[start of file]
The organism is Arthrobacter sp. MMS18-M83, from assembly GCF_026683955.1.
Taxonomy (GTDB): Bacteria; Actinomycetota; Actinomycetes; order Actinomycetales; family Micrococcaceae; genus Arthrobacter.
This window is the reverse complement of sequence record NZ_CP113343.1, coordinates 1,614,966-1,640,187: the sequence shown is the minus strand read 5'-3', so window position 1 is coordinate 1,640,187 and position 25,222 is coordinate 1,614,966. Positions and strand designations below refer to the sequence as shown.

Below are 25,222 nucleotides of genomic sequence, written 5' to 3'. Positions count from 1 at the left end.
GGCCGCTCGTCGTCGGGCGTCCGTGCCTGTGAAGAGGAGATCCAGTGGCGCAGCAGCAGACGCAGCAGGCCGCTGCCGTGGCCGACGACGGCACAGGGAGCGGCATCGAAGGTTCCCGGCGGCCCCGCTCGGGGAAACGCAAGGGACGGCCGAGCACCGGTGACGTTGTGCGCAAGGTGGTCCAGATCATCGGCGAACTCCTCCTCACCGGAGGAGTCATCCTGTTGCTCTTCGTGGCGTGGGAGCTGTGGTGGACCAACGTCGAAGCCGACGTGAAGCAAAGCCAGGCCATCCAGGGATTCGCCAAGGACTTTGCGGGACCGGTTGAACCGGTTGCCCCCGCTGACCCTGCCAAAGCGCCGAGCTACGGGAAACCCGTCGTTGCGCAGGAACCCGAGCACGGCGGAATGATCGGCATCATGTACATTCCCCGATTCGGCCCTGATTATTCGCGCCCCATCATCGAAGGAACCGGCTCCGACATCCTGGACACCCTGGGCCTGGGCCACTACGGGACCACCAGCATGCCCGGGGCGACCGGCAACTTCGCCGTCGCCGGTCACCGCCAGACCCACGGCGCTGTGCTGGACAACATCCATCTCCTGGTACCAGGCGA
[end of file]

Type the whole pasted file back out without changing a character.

The organism is Arthrobacter sp. MMS18-M83, from assembly GCF_026683955.1.
Taxonomy (GTDB): Bacteria; Actinomycetota; Actinomycetes; order Actinomycetales; family Micrococcaceae; genus Arthrobacter.
This window is the reverse complement of sequence record NZ_CP113343.1, coordinates 1,614,966-1,640,187: the sequence shown is the minus strand read 5'-3', so window position 1 is coordinate 1,640,187 and position 25,222 is coordinate 1,614,966. Positions and strand designations below refer to the sequence as shown.

Below are 25,222 nucleotides of genomic sequence, written 5' to 3'. Positions count from 1 at the left end.
GGCCGCTCGTCGTCGGGCGTCCGTGCCTGTGAAGAGGAGATCCAGTGGCGCAGCAGCAGACGCAGCAGGCCGCTGCCGTGGCCGACGACGGCACAGGGAGCGGCATCGAAGGTTCCCGGCGGCCCCGCTCGGGGAAACGCAAGGGACGGCCGAGCACCGGTGACGTTGTGCGCAAGGTGGTCCAGATCATCGGCGAACTCCTCCTCACCGGAGGAGTCATCCTGTTGCTCTTCGTGGCGTGGGAGCTGTGGTGGACCAACGTCGAAGCCGACGTGAAGCAAAGCCAGGCCATCCAGGGATTCGCCAAGGACTTTGCGGGACCGGTTGAACCGGTTGCCCCCGCTGACCCTGCCAAAGCGCCGAGCTACGGGAAACCCGTCGTTGCGCAGGAACCCGAGCACGGCGGAATGATCGGCATCATGTACATTCCCCGATTCGGCCCTGATTATTCGCGCCCCATCATCGAAGGAACCGGCTCCGACATCCTGGACACCCTGGGCCTGGGCCACTACGGGACCACCAGCATGCCCGGGGCGACCGGCAACTTCGCCGTCGCCGGTCACCGCCAGACCCACGGCGCTGTGCTGGACAACATCCATCTCCTGGTACCAGGCGA